We determined the facility had not provided staff with a UDS policy or training prior to the subject patient’s death. The day after the patient’s death, another inpatient reported to staff that he had provided the patient with a urine sample, after the subject patient asked him for a clean urine specimen for his probation officer. The facility implemented supervised UDS collection after this event.
Following the patient’s death, another patient acknowledged that he obtained medication from visitors and that he had shared this medication with the patient. Prior to the patient’s death the unit had no written MHSL policies addressing patient visitation. Staff would ask visitors to sign in on a log, limit items brought onto the unit, and limit visitor’s presence to a large group room. Staff reported inconsistent adherence to these practices. Subsequent to the patient’s death, a new policy was introduced and unit nurses changed their practice to require that visitors be limited in number, sign in on the unit log, and remain in smaller group rooms under staff observation. The facility designated two existing lockers on the unit to secure visitor items with the plan to purchase additional lockers for outside the unit.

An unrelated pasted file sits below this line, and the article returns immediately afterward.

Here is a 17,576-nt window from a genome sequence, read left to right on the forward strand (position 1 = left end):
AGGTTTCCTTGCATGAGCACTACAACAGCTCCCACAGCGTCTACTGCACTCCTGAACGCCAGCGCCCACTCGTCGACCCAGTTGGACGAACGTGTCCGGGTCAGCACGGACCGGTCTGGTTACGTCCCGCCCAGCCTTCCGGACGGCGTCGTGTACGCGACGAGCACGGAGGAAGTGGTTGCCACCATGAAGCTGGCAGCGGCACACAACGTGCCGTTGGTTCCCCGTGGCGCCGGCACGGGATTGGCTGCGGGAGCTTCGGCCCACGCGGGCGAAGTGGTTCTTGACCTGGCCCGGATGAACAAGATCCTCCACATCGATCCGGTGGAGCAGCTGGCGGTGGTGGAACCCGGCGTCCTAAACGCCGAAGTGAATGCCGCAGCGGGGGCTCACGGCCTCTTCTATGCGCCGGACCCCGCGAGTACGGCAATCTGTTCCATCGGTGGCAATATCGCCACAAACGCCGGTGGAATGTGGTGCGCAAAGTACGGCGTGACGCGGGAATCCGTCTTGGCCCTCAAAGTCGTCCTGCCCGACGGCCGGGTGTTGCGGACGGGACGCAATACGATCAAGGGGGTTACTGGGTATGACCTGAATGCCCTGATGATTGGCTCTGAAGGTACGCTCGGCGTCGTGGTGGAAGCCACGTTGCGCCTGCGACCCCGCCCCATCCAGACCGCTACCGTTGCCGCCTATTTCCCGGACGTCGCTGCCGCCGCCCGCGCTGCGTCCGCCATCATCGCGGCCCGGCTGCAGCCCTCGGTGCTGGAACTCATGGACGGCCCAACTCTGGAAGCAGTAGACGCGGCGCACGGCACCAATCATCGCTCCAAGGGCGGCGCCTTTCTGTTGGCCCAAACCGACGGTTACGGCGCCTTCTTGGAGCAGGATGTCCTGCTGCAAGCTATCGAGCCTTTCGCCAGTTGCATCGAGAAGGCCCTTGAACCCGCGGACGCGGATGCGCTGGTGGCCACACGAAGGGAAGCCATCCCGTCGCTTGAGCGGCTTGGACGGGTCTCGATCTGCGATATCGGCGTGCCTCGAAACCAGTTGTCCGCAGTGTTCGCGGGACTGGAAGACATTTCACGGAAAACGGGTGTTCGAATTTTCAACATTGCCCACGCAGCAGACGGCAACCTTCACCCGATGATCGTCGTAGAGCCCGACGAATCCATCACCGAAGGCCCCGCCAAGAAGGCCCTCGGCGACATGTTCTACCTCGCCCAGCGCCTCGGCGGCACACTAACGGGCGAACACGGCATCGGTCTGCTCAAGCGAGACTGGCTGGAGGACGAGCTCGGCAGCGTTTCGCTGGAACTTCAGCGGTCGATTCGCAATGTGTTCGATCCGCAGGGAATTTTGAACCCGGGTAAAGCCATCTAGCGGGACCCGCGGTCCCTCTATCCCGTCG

Observation levels for patients on the inpatient mental health unit range from 1:1 observation in which staff is at arm’s length from the patient at all times; direct observation in which staff have direct visualization of a patient at all times; checks every 15 minutes, checks every 30 minutes, and at the lowest level of observation, checks every 60 minutes. Patients are escorted to appointments by mental health unit staff or patient escort staff. Patients on 30 or 60-minute checks can be left unmonitored off unit, while patients on 15-minute checks or higher patient observation levels must be accompanied by staff when off unit.
Regardless of patient observation level, unit staff are required to document their observations using paper flow sheets that are later scanned into the electronic health record. We found discrepancies in staff documentation regarding patient observations that raised questions regarding the credibility of the information entered. On the day of the subject patient’s death, he was off the unit at an ophthalmology appointment from 3:00 p.m. to 5:00 p.m. but the observation flow sheet showed him to be on the unit with 30-minute checks and that staff offered him a meal at 4:30 p.m.